We can look at problematic verses in the Torah and see them for what they are – simply a human interpretation from thousands of years ago of the Divine word, be it by Moses or another author. It is then possible for us, in 2014, based on religion’s influence on society and society’s influence on religion, to also interpret the Divine word. And when we interpret the Divine word, at least when I interpret the Divine word, I choose to focus on the holiness of loving my neighbor as myself, of remembering that we are all made in God’s image, and I refuse to believe in a God or accept as Divine word a single verse that delegitimizes a human being.

This past Friday, April 11th, 2014, was the National Day of Silence, an initiative started in 1996 by the Gay, Lesbian, and Straight Education Network (GLSEN), which is now the largest student-run action towards creating safer school environments. Gay-Straight Alliances, common in Middle School and High Schools vowed to take a form of silence to call attention to the silencing effect of anti-LGBTQ bullying and harassment in schools. It is clear that if we do not put an end to such bullying in our schools, then it only continues as adults, no example greater than these key stakeholders trying to bully the We Are Straight Allies campaign out of One Spark, trying to bully human rights and inclusion.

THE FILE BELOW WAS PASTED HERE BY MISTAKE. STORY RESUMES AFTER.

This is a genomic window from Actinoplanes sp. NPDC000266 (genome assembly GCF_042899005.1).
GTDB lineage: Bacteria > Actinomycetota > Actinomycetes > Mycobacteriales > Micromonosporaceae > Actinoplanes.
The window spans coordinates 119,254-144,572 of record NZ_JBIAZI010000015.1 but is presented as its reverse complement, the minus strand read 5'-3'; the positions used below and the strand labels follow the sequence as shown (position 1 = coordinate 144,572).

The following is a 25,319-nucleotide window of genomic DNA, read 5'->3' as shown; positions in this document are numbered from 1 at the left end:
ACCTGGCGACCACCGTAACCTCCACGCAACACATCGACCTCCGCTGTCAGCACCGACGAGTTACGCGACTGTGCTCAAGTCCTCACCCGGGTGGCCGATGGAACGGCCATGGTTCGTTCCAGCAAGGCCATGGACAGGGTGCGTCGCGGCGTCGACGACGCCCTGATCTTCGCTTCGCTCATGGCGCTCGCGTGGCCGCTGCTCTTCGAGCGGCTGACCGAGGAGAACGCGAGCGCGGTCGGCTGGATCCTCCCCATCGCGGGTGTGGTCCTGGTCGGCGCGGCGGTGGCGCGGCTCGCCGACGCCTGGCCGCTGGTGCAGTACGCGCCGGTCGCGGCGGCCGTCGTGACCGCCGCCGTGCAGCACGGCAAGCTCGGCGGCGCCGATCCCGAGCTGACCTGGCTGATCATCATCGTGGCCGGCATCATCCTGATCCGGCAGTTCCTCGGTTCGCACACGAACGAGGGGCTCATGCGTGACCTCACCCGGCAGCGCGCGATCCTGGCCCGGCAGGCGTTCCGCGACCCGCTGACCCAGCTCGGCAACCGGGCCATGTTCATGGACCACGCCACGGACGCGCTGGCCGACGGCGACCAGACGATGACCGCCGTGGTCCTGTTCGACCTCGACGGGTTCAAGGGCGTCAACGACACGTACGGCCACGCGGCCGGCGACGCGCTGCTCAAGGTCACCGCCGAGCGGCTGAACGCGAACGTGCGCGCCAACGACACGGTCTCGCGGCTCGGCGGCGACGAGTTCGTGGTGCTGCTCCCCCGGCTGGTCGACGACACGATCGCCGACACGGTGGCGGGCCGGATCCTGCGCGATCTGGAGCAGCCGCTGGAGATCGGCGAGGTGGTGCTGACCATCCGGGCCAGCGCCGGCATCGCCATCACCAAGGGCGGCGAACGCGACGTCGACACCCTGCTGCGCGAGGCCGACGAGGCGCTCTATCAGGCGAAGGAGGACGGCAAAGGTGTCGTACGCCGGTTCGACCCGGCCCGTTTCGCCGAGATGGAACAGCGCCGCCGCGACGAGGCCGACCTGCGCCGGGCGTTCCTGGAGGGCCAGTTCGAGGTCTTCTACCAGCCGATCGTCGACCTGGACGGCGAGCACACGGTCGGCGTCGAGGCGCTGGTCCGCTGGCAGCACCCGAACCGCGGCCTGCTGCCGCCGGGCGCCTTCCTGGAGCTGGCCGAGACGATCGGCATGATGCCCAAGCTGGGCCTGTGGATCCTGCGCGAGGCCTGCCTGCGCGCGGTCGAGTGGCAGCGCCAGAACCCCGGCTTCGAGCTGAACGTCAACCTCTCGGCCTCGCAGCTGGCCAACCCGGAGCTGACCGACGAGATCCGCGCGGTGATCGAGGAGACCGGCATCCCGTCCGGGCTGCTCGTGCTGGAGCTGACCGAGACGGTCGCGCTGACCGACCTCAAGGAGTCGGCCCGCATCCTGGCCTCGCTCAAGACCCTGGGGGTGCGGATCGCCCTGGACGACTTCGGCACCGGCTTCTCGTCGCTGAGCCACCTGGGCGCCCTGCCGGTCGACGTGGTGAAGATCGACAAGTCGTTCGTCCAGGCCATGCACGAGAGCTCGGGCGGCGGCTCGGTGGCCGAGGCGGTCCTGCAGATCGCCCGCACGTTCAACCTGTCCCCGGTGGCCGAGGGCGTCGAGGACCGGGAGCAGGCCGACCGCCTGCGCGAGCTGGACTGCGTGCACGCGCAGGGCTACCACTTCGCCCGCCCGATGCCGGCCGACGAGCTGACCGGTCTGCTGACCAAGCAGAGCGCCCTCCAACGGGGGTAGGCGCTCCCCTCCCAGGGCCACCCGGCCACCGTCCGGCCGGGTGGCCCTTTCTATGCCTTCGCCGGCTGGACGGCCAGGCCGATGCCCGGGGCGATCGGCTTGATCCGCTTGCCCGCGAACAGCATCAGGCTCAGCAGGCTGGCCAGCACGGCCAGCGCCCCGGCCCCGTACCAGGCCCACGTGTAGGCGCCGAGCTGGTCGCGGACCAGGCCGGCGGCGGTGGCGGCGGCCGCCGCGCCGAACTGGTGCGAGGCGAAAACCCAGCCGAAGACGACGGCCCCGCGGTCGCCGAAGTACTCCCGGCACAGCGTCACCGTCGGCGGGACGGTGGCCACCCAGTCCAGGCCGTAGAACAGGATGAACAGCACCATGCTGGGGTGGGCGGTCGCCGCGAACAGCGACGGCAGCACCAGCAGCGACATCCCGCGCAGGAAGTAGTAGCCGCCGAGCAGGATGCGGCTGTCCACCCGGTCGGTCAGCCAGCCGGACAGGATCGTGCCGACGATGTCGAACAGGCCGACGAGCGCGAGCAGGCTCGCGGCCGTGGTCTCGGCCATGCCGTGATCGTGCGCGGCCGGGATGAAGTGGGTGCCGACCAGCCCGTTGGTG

If that bullying is a result of this verse, if the discrimination, bigotry, and hate, is a result of Leviticus 18:22, then we in the Jewish community as a wholerainbow-flag2-thumb-300x170-4984 have a moral obligation and imperative to say that this verse does not define us, does not speak for us, and is not how we understand, interpret, or translate God’s Divine word.

I prefer to focus on the begin words of the next Torah portion, Parashat Kedoshim, often linked and read as a double portion with Acharei Mot.If we look at these begin words, we truly understand how to act. For it begins with:

Kedoshim Ti’h’yu, ki Kadosh Ani Adonai.

Be Holy, for I, the Lord Your God, Am Holy.